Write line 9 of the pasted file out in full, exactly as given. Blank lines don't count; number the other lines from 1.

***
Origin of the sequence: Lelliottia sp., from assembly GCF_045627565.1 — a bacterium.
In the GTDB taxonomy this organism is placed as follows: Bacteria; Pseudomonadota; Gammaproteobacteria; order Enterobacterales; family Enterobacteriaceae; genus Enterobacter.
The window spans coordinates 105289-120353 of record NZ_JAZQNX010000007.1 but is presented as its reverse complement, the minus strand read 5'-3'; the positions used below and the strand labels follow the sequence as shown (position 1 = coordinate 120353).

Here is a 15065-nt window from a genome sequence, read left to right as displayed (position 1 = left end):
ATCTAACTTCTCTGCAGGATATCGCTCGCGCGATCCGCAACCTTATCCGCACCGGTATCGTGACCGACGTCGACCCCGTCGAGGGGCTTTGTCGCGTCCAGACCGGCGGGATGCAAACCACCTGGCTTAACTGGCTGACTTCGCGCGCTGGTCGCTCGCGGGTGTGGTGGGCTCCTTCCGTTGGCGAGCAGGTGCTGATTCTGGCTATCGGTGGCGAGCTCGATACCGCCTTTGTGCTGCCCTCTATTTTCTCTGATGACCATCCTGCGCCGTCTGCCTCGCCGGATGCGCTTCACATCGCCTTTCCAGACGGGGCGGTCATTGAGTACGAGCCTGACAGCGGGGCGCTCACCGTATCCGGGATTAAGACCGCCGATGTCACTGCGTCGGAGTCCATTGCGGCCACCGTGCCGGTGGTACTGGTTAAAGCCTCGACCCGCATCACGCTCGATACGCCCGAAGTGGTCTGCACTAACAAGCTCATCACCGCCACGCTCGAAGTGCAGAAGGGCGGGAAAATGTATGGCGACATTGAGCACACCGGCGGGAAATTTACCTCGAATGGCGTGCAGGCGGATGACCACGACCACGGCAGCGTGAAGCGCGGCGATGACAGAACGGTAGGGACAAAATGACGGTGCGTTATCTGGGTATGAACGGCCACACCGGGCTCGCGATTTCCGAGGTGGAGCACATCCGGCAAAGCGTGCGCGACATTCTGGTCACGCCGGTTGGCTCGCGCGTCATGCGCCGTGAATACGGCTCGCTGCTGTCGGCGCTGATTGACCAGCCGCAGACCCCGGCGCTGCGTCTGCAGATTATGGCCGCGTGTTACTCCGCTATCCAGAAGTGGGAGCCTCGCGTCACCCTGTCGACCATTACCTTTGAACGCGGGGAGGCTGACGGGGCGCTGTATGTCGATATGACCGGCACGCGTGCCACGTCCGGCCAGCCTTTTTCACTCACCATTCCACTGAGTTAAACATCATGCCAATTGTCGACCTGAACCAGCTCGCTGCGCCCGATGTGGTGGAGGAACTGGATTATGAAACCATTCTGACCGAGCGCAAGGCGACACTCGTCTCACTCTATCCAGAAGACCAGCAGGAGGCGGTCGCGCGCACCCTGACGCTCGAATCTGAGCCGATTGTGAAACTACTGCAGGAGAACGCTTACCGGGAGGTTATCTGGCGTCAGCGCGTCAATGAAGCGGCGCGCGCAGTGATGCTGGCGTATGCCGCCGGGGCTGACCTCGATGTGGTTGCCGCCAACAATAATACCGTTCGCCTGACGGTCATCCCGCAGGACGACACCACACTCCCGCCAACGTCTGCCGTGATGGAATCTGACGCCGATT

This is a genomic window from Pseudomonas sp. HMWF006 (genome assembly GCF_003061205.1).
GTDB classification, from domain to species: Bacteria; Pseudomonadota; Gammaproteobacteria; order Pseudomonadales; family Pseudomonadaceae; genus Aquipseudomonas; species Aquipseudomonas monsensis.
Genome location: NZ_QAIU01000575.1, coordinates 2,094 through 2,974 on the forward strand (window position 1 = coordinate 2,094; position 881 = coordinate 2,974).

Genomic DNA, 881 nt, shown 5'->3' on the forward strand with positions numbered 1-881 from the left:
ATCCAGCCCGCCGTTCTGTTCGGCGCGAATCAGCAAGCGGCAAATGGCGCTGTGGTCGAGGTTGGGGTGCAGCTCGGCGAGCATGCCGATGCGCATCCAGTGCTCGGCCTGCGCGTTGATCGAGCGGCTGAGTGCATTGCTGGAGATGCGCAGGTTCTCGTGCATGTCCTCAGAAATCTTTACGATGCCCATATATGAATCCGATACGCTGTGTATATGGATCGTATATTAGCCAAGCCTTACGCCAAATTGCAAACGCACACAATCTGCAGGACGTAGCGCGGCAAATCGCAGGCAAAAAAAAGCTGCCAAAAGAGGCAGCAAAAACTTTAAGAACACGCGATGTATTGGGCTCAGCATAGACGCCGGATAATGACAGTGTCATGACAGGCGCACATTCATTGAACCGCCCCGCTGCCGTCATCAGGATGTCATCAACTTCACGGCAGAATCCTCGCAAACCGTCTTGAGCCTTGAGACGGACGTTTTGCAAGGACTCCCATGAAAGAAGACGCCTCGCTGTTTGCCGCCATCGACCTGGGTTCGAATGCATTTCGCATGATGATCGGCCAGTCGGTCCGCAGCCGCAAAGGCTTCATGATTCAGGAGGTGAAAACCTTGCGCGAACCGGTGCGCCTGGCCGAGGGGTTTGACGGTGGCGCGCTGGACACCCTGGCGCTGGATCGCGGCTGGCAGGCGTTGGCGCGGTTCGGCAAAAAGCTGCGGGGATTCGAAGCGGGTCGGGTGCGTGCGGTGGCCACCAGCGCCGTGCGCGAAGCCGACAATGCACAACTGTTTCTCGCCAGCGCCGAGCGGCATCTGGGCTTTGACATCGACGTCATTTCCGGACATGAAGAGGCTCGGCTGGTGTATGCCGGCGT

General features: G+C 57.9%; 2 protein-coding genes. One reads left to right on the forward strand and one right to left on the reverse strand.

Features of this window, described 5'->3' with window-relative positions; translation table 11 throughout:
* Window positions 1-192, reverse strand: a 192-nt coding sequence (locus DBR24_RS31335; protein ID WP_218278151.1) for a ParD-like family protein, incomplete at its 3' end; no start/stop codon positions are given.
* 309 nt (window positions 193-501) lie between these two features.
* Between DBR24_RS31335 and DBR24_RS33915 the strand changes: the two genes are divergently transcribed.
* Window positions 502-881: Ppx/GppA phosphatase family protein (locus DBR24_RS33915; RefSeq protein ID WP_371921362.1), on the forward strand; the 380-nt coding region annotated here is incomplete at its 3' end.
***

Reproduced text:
Genomic DNA, 881 nt, shown 5'->3' on the forward strand with positions numbered 1-881 from the left: